Birkeland, C., and F.S. Chia (1971). Recruitment risk, growth, age and predation in two populations of sand dollars, Dendraster excentricus (Eschscholtz). Journal of Experimental Marine Biology and Ecology, 6(3):265-278.
Fodrie, J.F., S.Z. Herzka, A.J. Lucas, and V. Francisco (2007). Intraspecific density regulates positioning and feeding mode selection of the sand dollar Dendraster excentricus. Journal of Experimental Marine Biology and Ecology, 340(2):169-183.
by Amanda Kahn
Hi folks! Just a short post today. I wanted to feature this amazing video I saw, produced by Rendezvous Divers, a diving resort operated in Barkley Sound. Since I recently wrote about the amazing predatory abilities of sea stars, I thought I’d follow up with this video of yet another animal’s dramatic response once it senses a sea star nearby.
Whoa!! That escape response must have cost the sea anemone so much energy! But I guess it’s better than being eaten. Have a great weekend, and keep an eye out for five-armed predators!
by Amanda Kahn
Sea stars are intense invertebrate predators. Like, eat-everything-in-sight voracious. It might be hard to imagine at first. Some sea stars are soft and look cuddly, like the Pteraster pictured below, which always makes me think of the stars from Super Mario Brothers games.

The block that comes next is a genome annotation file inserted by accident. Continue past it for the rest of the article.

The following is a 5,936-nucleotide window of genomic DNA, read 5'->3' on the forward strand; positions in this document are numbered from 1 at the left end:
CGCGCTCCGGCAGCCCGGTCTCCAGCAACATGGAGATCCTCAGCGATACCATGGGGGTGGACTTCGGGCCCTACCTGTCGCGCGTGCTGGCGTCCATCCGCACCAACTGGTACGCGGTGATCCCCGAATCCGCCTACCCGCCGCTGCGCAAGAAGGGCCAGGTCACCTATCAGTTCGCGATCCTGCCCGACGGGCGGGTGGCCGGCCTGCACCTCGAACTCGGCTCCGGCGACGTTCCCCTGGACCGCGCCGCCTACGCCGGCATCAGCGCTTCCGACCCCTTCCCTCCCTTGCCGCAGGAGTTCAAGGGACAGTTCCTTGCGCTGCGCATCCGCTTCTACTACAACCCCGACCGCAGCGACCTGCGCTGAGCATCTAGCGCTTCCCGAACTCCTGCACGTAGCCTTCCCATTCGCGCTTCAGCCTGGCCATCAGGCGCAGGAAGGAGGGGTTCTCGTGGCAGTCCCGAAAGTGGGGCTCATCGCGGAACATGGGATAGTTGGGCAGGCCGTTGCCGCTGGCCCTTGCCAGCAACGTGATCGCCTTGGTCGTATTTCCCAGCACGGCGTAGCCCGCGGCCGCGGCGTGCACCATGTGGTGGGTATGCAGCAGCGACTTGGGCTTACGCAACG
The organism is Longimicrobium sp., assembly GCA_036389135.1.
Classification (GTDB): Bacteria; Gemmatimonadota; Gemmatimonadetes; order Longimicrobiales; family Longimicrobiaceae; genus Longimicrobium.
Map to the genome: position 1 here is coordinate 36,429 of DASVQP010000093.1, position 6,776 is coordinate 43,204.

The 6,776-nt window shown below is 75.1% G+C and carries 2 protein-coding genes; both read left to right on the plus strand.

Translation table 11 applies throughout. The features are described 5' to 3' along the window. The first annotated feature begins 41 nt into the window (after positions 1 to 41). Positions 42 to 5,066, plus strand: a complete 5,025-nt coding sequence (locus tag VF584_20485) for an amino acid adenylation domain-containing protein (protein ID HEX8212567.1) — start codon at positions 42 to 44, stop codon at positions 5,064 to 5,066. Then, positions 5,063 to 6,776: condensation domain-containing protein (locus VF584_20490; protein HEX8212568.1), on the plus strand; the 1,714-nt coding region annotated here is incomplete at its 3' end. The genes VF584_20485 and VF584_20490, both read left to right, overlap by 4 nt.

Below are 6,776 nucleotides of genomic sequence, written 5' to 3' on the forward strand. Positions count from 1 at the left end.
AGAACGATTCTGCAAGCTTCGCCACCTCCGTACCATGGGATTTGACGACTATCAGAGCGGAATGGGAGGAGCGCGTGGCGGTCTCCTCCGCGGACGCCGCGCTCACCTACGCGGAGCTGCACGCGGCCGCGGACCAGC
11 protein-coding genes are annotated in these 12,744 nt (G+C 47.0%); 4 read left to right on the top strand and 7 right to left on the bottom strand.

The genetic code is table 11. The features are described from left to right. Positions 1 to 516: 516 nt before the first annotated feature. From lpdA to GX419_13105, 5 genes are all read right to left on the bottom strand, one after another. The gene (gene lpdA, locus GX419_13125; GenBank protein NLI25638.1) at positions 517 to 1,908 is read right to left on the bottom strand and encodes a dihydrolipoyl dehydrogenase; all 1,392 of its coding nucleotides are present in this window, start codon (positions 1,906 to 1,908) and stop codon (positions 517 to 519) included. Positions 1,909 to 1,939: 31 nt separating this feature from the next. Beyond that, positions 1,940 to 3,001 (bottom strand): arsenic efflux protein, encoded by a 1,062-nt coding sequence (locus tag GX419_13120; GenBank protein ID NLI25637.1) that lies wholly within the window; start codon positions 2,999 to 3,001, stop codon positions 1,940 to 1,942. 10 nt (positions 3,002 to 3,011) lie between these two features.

The Pteraster pictured above harbors a more sinister side. Namely, the oral side, where there are five mouth plates with mouth spines on each (that’s right, pentaradial symmetry means they don’t just have TWO jaws like we’re used to, but 5 chompers!).
But sea stars are slow-moving, aren’t they? They couldn’t possibly be effective predators against other invertebrates that can move…right? Well first of all, they’re not that slow. Those little tube feet can stick and unstick quite quickly, easily overtaking other benthic invertebrates. Crabs are quick, and usually can get away…but a race between a snail and a sea star isn’t really a race at all.
But as seen with the sea cucumber above, animals that normally move slowly have special escape strategies that, while energetically quite expensive, can work to free them from a sea star’s inexorable reach. Snails do a similar trick, torquing their shells around and causing them to tumble away downhill and, hopefully, down away from the sea stars. Scallops clap their two valves (shells) together, allowing them to swim away from the area with the offending predator. So there are strategies for avoiding the occasional sea star encounter, at least based on typical densities of sea stars.
However, ChrisM, founder and author of the Echinoblog, pointed out a phenomenon that has been noted a few times in the waters of British Columbia, in which super dense swarms of the tube-footed predators carpet the seafloor.
Check out his post for the full story, amazing pictures from Neil McDaniel, and some hypotheses for why these swarms might occur. I’ve reposted the info here because I’m curious–have any divers noticed this happening in the Barkley Sound area? Other accounts have been off the coast of Vancouver, within the Strait of Georgia, but I can’t imagine it would be too different in Barkley Sound, and we definitely have lots of divers that go out of Barkley Sound who could have noticed something like this. Leave a message in the comments below if you have, do check out the full story of these swarms on the Echinoblog, and try to forget that image of FIVE sets of mouth spines before you go to sleep tonight!
by Amanda Kahn